Shadin Al-Dossari ‘18 / Emertainment Monthly Staff Writer
YouTube vloggers writing books has been a trend for a couple of years now. This trend is an interesting crossover between the modern online YouTube community and traditional print books. Many of the YouTubers write exactly how they speak in their videos. Dan Howell and Phil Lester’s The Amazing Book is Not on Fire, is one of the better “YouTube books,” because of their witty banter and personalities come right off the page just as if you were watching one of their videos. It seems that beauty vlogger Zoe Sugg (Zoella) created a snowball effect when she published her book Girl on Online, which is based loosely off her own life. Joe Sugg (ThatcherJoe) took a different route and created a graphic novel called Username: Evie. Both Zoe and her brother, Joe, do something different in that their novels are fiction; they have plots and characters. Zoella, unlike some of the other YouTubers, came under fire when it came out that her novel was ghostwritten. Ghostwriting is when someone is paid to write something – a book, a screenplay, articles, etc. – but receives no official credit for their work.
Generally, most YouTuber’s books consist of advice or anecdotes from their life that they haven’t previously shared in videos: memoirs or autobiographies in a sense. However, other books like Michelle Phan’s Make Up: Your Life Guide to Beauty, Style, and Success–Online and Off, and Niomi Smart’s Eat Smart: What to Eat in a Day – Every Day, are more specific genre based.
It’s true, YouTubers are easy to market. They’ve already got fanbases in the millions, and they’ve already established a brand for themselves. It’s just that often it is the sheer fact that they have YouTube “celebrity” status that gets their books published. Books like Alfie Deyes’ (PointlessBlog) The Pointless Book, which is modeled after the kind of videos he creates, will get published because publishers know all his loyal subscribers will buy it. His book was criticized for being so similar to Keri Smith’s Wreck this Journal, with some even calling it a rip off.
This system is not really fair, especially to the thousands of struggling writers who have spent copious amounts of time working on a book, while YouTubers often don’t dedicate as much time or effort. Think of the struggle J.K. Rowling had to go through before her Harry Potter series got published. Arguably, the works of unknown, unpublished authors have more substance than YouTuber’s books, but they don’t get the same opportunities due to their anonymity. A lot of these YouTubers aren’t writing these books because they have a passion for writing or even a burning desire to write a book, at this point it has become a trend that all YouTubers want to jump on. However, YouTubers who write cookbooks spend more time and work on their books more compared to say, those who write autobiographies. The author’s experience with literature and how that plays into their YouTube videos may also influence how their book is received.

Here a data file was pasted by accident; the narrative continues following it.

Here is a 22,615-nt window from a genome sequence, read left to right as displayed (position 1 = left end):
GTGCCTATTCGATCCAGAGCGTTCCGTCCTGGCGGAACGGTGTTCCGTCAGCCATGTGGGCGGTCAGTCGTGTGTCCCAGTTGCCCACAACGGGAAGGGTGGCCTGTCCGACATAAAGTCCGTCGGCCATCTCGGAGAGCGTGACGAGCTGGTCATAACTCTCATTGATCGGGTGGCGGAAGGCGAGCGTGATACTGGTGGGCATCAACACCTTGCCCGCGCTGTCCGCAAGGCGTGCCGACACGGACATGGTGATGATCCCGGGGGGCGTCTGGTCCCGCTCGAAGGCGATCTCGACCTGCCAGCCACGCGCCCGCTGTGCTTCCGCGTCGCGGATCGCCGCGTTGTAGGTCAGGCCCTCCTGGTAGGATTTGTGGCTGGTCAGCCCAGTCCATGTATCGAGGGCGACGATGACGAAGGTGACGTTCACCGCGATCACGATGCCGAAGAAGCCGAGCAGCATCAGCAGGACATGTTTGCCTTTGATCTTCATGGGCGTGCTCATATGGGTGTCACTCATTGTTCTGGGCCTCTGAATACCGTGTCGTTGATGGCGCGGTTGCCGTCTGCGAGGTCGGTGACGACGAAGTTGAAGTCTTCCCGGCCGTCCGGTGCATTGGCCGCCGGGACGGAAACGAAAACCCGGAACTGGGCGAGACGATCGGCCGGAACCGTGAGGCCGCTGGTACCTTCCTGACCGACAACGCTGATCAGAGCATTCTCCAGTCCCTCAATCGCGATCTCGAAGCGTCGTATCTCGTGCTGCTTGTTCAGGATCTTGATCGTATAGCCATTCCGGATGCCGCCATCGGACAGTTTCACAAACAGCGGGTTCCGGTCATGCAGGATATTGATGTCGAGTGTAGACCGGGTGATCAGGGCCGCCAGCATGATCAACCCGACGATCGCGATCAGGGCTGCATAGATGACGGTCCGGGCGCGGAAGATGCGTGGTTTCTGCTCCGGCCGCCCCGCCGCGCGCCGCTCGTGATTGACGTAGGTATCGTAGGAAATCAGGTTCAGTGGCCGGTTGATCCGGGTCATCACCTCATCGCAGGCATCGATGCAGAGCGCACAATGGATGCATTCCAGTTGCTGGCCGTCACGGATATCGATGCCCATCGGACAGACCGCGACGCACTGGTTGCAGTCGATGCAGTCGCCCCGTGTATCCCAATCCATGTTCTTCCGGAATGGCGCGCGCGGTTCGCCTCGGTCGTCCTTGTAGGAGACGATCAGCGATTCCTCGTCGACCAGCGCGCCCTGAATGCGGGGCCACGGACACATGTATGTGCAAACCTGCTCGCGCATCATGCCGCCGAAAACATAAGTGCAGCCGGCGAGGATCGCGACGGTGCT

For example, Booktubers tend to have a smaller following compared to other YouTubers since it is a niche community. Booktubers are basically YouTubers that make videos about books and relating topics. Sasha Alsberg (abookutopia), an Emerson College student, is a Booktuber who is getting her novel Zenith, which is co-written by Lindsay Cummings (Lindsay Cummings, Author), published next year. Alsberg’s book may be more popular based on the fact that her following is mostly made up of readers. Having a large audience and already being known increases the likelihood of a profitable book.
The success of books written by YouTubers seems to depend on a mixture of content of the book and the support or ‘fanbase’ that the YouTuber has. Generally, the people who tend to pick up books written by YouTubers are their subscribers or people wanting to try out this book trend. So far, readers seem to be buying these sorts of books, and as a result this is not a trend that will be dying in the near future. As new YouTubers get bigger, they will probably want to have a go at being an author.
Some popular novels written by YouTubers include:
A Work in Progress by Connor Franta
In Real Life: My Journey to a Pixelated World by Joey Graceffa
Grace’s Guide: The Art of Pretending to Be a Grown-up by Grace Helbig
Binge by Tyler Oakley
This Modern Love by Will Derbyshire